Credit: Photo by Dan Schere

Montgomery County police say they are keeping an eye on protests held near the local homes of three Supreme Court justices and making sure they remain peaceful.

Following the leak of a draft opinion to Politico last month indicating the possible overturning of Roe v. Wade, protesters have been gathering regularly in front of Associate Justice Brett Kavanaugh’s Chevy Chase home. Last week an armed man from California was charged with attempted murder after authorities say he went to Kavanaugh’s home with the intent to kill him. Nicholas John Roske, 26, was indicted on an attempted murder charge in federal court Wednesday and faces a maximum sentence of life in prison.

In addition to Kavanaugh, Chief Justice John Roberts and Associate Justice Neil Gorsuch also live in the county.

Montgomery County police spokeswoman Shiera Goff told Bethesda Beat on Thursday that police are “closely monitoring” areas near the homes of the three Supreme Court justices. She said she could not provide additional details.

“When it comes to those types of situations, we don’t really say what we’re doing tactically or strategically for safety purposes,” she said.

A 1950 federal statute prohibits “picketing or parading” with the “intent of influencing” near a building or home where a federal judge lives. However, the White House has indicated it will not oppose protests that are peaceful at judges’ homes, The Washington Post reported last month.

A White House spokesperson did not respond to an email from Bethesda Beat on Thursday seeking clarity on the Biden Administration’s position on the protests.

Montgomery County Police Chief Marcus Jones on Wednesday told CNN host Brianna Keilar that it is the responsibility of county police to enforce county laws and not federal rules regarding protests. Generally speaking, protesters can gather in neighborhoods but may not block traffic and may not remain stationary in front of a home while yelling or holding protest signs, he said.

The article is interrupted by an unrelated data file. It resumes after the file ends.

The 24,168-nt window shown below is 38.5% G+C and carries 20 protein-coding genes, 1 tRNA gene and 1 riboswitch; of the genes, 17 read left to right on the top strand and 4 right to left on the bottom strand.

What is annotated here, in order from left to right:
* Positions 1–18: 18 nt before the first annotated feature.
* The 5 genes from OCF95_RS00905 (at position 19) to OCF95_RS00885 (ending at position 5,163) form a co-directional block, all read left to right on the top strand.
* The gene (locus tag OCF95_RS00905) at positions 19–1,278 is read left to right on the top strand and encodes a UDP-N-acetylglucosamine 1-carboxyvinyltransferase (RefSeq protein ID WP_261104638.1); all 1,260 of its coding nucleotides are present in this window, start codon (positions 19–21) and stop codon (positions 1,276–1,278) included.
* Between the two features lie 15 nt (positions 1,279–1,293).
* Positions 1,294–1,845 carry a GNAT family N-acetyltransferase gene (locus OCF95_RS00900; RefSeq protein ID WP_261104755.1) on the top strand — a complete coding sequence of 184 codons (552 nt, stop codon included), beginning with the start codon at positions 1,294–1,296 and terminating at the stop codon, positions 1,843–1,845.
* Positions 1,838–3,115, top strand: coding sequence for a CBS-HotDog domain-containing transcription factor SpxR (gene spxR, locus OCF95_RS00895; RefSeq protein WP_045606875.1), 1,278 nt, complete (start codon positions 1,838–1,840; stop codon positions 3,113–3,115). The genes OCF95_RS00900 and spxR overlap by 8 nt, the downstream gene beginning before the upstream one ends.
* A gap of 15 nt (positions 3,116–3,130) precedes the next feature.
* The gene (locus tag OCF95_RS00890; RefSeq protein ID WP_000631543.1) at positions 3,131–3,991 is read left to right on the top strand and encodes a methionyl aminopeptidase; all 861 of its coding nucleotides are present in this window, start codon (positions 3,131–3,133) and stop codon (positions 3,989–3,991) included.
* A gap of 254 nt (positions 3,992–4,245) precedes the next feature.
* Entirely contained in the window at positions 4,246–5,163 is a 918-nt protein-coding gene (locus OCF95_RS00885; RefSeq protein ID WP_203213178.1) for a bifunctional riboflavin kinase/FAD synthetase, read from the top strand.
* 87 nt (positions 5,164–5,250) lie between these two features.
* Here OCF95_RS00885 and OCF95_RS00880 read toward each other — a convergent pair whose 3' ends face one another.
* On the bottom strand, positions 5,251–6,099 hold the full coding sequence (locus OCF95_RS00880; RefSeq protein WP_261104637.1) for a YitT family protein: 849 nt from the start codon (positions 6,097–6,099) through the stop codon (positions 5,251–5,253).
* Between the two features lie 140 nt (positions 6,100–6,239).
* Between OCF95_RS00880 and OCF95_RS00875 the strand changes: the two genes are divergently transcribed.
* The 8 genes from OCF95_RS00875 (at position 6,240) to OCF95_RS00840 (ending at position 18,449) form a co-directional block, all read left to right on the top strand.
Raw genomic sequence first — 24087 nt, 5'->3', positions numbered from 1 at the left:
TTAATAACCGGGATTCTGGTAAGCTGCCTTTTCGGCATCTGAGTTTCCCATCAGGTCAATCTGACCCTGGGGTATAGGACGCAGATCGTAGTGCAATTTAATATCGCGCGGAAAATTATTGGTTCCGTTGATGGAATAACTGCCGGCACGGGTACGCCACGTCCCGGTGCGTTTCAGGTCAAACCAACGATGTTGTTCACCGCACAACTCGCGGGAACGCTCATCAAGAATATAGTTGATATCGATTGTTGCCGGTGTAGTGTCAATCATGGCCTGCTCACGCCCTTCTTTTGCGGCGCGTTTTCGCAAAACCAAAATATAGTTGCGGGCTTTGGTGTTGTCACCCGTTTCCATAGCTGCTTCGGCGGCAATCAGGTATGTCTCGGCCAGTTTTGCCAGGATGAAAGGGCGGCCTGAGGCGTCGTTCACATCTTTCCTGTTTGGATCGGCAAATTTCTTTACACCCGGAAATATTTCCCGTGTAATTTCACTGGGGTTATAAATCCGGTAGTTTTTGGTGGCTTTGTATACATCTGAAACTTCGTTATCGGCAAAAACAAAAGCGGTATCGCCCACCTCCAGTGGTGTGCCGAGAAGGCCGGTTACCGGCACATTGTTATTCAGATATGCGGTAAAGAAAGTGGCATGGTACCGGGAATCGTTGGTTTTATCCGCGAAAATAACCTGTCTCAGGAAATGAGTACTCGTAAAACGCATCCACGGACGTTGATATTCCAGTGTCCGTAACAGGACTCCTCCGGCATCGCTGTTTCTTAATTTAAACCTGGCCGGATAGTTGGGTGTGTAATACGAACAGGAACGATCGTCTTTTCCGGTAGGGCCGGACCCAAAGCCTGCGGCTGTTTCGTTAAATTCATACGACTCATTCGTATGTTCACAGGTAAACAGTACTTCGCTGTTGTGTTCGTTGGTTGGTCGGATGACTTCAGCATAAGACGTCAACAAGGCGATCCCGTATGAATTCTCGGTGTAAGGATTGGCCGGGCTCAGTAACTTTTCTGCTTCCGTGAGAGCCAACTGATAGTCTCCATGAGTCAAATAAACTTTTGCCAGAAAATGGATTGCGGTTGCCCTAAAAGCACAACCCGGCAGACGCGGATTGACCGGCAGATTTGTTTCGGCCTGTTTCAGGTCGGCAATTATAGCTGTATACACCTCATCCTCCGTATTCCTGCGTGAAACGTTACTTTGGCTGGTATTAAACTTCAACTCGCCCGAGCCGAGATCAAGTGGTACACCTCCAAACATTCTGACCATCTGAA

“If they violate any of those particular regulations, then we will arrest them,” Jones told Keilar. Jones also said on the program that no arrests have been made so far.

According to Montgomery County’s policies on protests, a person who violates the county’s protest laws could be fined from $50 to $1,000 depending on whether it’s a first-time or a repeat offense. Additionally, the violation could either be considered a civil penalty or a criminal penalty depending on the severity of the offense. The maximum jail sentence for a criminal violation is six months.

Protests at the homes of local and national public officials in Montgomery County have become common in recent years. In May 2020, about 40members of the county government union, MCGEO Local 1994, demonstrated in front of County Council Member Hans Riemer’s home in Takoma Park after the council rejected pay raises for some county employees. A smaller group of people demanding more action on climate change at the county level protested in July of that year at County Executive Marc Elrich’s home in Takoma Park, The Montgomery County Sentinel reported.

By July, the high court is expected to issue its ruling on Mississippi’s abortion ban at 15 weeks of pregnancy, which could overturn Roe v. Wade. At the federal level, Congress has passed a bill that increases security for Supreme Court justices and their families.

Spokespeople for the Rockville and Gaithersburg police departments told Bethesda Beat this week that their police departments defer to state and county laws when it comes to regulating protests.

Dan Schere can be reached at daniel.schere@bethesdamagazine.com

Dan Schere

Dan Schere can be reached at daniel.schere@bethesdamagazine.com.